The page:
(Someone I know is studying Greek and Hebrew in seminary and vaguely claimed there may be a good answer for this because of something to do with ancient grammar, but he did not sound very confident when he said it.)
(Sigh), the postmodernists on the left, the inerrantists on the right…
Also, you might wonder why I go on and on about these relatively obscure things. The reason is because I believe Prov. 23:7.
Tuesday, April 08, 2008
It seems to me that the Emergent Church has embraced a serious philosophical mistake. That mistake is the post-modern notion that there is no such thing as objectivity.
Here are some links that, at length, will connect these dots:
Here, an Emergent pastor I know is Durham argues that objectivity is impossible (you have to scroll down a ways): http://timconder.typepad.com/
Here, a relatively famous professor discusses the same issue: http://fish.blogs.nytimes.com/2008/04/06/french-theory-in-america/?em&ex=1207713600&en=813ce2c4527f0de0&ei=5087%0A
And, here, Dallas Willard, refutes the idea that objectivity is impossible:
To read all this would probably take at least an hour, but you can skim and get the gist. Or just take my word for it.
I think many Emergent Christians have, in good faith, bought the argument that objectivity is impossible, and their ministries are good-faith attempts to be Christian having accepted that argument. Nevertheless, if the underlying argument is erroneous, it's important not to build anything around it.
Monday, April 07, 2008
Wednesday, April 02, 2008
It’s commonplace among intellectual Christians to assert that there’s no contradiction between faith and science; however, I’m not sure they actually believe this because there are still statements like the following from the Chicago Statement on Biblical Inerrancy:
“We further deny that scientific hypotheses about earth history may properly be used to overturn the teaching of Scripture on creation and the flood.” http://www.bible-researcher.com/chicago1.html
To make a statement like this, you have to be worried that there are incompatibilities between faith and science, namely between science and the flood and creation accounts.
Because it appears to me that many Evangelicals actually do believe there is a conflict between faith and science, I want to take a fresh stab at why there is not.
The reason is that science by definition cannot address the central occurrences of Christianity. Science only addresses those things that are readily demonstrable. So let’s start with the sine qua non of Christianity: the resurrection of Christ.
Science cannot address the Resurrection because the Resurrection is a miracle. Miracles are not falsifiable in labs; by definition, a miracle is something that happens outside the natural order of things. Science only deals with the natural order of things. It’s a classic case of apples and oranges.
The same is true of the Virgin Birth.
But what about the Flood and Creation? Science seems to speak to those matters, even contradicting Scripture. However, the way in which there is a supposed contradiction between science and the creation and flood accounts depends on an interpretation of the Scripture which is probably false, namely an overly literal interpretation.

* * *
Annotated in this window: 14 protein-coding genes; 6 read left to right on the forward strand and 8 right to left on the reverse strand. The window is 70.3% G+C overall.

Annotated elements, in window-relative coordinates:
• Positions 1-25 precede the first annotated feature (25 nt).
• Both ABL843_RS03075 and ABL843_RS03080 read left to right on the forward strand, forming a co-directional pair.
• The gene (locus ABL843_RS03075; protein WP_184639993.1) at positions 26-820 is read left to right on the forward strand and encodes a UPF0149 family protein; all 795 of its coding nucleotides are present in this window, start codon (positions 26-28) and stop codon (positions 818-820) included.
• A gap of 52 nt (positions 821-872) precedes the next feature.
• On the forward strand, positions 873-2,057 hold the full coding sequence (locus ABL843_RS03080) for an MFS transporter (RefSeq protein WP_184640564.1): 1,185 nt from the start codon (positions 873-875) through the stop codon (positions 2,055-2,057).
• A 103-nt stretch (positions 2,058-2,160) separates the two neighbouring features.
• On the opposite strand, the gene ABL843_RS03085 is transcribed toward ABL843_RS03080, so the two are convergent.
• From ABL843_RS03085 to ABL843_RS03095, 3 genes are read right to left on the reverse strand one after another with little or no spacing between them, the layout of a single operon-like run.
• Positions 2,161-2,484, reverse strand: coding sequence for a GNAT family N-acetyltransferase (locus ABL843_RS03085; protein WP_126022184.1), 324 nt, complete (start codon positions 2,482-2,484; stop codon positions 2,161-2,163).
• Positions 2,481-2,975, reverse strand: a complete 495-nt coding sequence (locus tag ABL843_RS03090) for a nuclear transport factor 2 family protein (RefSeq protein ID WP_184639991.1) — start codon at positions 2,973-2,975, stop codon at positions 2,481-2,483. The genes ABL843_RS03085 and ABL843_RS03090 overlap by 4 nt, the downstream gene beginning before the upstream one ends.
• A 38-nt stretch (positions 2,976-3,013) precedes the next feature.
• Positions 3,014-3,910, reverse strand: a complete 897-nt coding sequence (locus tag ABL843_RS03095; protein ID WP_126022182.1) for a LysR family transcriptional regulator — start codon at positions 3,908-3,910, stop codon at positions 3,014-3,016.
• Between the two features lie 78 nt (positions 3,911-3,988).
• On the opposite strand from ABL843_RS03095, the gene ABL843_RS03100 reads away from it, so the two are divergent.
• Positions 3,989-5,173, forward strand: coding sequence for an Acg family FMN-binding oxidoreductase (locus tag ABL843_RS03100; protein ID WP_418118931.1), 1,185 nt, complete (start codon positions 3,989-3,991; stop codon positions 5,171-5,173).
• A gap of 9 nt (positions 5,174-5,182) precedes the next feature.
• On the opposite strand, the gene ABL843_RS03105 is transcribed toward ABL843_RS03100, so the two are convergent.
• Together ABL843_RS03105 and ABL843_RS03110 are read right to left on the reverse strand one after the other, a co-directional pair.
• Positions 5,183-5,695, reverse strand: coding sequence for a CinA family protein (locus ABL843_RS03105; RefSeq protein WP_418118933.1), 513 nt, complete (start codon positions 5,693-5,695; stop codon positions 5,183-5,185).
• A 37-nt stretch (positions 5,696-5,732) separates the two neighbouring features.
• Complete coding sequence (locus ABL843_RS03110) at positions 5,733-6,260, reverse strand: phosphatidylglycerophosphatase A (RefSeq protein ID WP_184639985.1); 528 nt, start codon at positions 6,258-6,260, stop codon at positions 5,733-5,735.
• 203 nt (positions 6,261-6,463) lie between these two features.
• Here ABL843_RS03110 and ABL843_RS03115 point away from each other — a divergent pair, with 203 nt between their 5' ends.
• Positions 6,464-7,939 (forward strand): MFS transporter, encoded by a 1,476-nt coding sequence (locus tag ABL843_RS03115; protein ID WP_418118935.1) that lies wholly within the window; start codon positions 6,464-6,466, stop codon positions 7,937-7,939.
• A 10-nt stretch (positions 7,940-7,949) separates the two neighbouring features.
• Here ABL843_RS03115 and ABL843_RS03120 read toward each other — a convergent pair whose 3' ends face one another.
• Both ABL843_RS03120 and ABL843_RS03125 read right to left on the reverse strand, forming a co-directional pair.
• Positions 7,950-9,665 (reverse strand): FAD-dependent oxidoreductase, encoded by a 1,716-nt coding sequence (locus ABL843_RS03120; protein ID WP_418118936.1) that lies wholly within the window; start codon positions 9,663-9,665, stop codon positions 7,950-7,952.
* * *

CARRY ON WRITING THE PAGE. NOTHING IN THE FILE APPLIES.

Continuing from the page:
To me, whatever the case may be with the literalness of the flood and creation, if the Resurrection happened, then my faith is on like Donkey Kong, and I’m a born-again, hymn singing, tongue speaking, Bible beating Christian.
And that is why faith and science don’t contradict.
I’ve decided to stop listening to news on my iPod. There’s just too much information out there, and I feel like it’s frying my brain to try to keep abreast of it all. So, what this means practically is that I’m traveling to and from work in relative quiet, and sometimes when I run I don’t listen to anything. Or, I listen to Scripture readings during those times. It adds up to probably 20 minutes a day difference, but my brain feels a little better already. I am still looking for a way to cut my computer usage.
It seems like all the media we have available is just making it possible to get wider and wider info and no deeper, if not shallower.
Tuesday, April 01, 2008
"Scripture is an essential part and trustworthy record of divine self-disclosure. All the books of the Old and New Testaments, given by divine inspiration, are the written Word of God, the only infallible rule of faith and practice. They are to be interpreted according to their context and purpose and in reverent obedience to the Lord who speaks through them in living power."
Were we to distinguish our position from that of some of our brothers and sisters who perceive their view of Scriptures as more orthodox than ours, several points could be made: 1) we would stress the need to be aware of the historical and literary process by which God brought the Word to us; 2) we would emphasize the careful attention that must be given to the historical and cultural contexts in which the various authors lived and wrote, as well as to the purposes which each had in mind -convinced as we are that the Spirit of God used the human abilities and circumstances of the writers in such a way that the Word which results is truly divine; 3) we are convinced that this investigation of the context, purpose and literary genre is essential to a correct understanding of any portion of God's Word; 4) we would urge that the emphasis be placed where the Bible itself places it -on its message of salvation and its instruction for living, not on its details of geography or science, though we acknowledge the wonderful reliability of the Bible as a historical source book; 5) we would strive to develop our doctrine of Scripture by hearing all that the Bible says, rather than by imposing on the Bible a philosophical judgment of our own as to how God ought to have inspired the Word...